18 March 2011
rantings on what's happening,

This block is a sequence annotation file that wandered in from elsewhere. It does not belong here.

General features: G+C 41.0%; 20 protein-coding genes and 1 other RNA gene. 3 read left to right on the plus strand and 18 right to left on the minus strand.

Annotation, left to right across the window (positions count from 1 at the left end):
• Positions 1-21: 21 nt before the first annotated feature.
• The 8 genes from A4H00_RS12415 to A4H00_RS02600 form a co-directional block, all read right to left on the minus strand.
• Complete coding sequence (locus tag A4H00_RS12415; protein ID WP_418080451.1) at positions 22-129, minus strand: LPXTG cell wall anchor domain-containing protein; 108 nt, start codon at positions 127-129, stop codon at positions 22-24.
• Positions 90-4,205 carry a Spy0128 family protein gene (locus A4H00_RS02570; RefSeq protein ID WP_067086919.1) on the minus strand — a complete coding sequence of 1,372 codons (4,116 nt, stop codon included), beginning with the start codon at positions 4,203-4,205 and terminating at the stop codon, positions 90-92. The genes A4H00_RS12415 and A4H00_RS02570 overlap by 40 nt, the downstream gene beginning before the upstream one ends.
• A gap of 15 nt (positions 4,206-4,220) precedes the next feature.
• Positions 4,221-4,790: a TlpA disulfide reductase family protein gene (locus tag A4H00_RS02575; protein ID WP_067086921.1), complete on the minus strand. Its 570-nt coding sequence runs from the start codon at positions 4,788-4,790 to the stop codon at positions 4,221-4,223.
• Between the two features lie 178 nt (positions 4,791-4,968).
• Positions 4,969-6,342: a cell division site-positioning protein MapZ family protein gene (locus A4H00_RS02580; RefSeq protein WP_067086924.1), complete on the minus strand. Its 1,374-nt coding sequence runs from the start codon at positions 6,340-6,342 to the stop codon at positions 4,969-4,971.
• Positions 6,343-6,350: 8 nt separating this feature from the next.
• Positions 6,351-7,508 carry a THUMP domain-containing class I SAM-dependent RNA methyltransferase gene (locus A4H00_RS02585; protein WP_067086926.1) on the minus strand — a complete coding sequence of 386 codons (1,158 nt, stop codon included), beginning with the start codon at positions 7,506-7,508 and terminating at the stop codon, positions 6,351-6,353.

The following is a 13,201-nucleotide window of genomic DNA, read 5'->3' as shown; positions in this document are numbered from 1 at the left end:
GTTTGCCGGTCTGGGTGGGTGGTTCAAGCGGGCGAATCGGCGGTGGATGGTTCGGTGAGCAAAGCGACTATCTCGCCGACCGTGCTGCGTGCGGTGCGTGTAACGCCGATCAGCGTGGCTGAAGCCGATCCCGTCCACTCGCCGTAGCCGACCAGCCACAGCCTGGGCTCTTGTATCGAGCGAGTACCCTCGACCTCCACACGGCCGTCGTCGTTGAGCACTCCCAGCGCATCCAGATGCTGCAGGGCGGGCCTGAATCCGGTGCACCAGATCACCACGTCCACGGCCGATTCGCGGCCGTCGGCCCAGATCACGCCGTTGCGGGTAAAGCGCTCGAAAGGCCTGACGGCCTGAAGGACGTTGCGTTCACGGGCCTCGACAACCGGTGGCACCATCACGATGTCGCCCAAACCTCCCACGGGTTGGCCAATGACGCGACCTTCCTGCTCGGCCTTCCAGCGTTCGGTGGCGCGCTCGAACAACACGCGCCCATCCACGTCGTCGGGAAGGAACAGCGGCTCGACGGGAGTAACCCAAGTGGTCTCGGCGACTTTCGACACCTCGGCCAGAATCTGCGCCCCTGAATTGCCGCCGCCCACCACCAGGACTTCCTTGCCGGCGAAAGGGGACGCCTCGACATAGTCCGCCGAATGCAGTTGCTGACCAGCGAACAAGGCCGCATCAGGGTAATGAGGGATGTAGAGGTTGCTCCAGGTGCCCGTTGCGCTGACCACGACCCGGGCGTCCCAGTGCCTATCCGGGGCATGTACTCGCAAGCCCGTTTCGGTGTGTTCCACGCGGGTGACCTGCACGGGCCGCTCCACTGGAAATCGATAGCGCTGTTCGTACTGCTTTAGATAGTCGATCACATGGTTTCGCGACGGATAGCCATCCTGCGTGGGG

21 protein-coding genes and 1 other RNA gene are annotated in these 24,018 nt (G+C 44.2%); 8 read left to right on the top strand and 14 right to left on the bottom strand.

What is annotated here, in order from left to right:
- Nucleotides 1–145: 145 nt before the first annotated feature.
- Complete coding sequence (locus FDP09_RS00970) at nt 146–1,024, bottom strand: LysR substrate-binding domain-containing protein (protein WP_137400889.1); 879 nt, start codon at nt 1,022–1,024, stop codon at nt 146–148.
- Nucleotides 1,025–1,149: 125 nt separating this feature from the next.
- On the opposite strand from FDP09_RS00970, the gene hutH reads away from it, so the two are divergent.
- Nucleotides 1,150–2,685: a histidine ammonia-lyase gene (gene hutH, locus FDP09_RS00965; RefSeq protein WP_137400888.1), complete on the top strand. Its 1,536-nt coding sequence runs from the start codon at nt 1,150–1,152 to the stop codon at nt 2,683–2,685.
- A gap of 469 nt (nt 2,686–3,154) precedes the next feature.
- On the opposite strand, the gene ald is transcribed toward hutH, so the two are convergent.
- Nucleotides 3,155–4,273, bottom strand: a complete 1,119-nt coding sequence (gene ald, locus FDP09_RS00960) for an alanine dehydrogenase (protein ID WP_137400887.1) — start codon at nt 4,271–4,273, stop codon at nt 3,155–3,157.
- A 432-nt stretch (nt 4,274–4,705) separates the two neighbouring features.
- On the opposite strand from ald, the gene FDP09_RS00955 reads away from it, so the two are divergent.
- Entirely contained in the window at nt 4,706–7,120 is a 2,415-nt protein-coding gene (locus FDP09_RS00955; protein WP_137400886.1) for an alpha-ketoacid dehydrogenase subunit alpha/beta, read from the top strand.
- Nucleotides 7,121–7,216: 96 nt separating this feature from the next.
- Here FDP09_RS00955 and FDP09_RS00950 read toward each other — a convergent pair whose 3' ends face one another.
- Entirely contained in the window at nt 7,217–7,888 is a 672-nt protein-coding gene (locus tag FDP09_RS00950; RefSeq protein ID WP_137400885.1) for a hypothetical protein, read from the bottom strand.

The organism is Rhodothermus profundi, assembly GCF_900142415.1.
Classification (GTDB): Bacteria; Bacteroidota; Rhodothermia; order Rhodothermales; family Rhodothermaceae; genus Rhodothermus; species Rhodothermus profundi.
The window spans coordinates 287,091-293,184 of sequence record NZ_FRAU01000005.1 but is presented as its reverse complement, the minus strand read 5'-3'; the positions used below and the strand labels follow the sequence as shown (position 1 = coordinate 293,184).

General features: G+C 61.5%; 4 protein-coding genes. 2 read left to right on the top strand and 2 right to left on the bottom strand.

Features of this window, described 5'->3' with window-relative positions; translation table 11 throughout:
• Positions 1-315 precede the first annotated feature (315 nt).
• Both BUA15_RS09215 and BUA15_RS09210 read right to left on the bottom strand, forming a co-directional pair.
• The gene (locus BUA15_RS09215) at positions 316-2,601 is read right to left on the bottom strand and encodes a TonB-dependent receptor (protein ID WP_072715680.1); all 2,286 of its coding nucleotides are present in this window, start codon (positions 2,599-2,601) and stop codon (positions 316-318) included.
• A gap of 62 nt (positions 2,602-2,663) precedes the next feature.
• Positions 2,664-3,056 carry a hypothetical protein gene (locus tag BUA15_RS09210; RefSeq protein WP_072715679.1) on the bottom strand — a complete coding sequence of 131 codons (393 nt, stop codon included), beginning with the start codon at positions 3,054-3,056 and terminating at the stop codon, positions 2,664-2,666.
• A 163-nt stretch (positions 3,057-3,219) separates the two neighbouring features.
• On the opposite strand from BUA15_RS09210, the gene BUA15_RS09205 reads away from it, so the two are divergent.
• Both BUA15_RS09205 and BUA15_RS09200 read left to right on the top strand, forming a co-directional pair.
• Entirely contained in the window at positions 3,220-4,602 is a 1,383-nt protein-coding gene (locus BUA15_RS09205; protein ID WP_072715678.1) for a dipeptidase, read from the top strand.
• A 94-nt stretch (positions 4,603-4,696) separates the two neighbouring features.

I couldn't write to Scott Walker yesterday. Couldn't find the right tone, for one thing. Because sometimes it's hard to be funny when you're too mad, and I'm trying to keep my letters at least partly funny, so that people will read them and maybe feel a tiny bit better to know that someone out there is being honest, and frank, and a little mean, to someone who deserves it. But also because I was having a hard time getting started without swearing, and I'm trying to keep a veneer of civility on my correspondence so that I'm not outright rejected or dismissed, considering the validity and moral rectitude of my arguments against the governor and his proposed legislation. But sometimes it's hard to be honest and civil at the same time.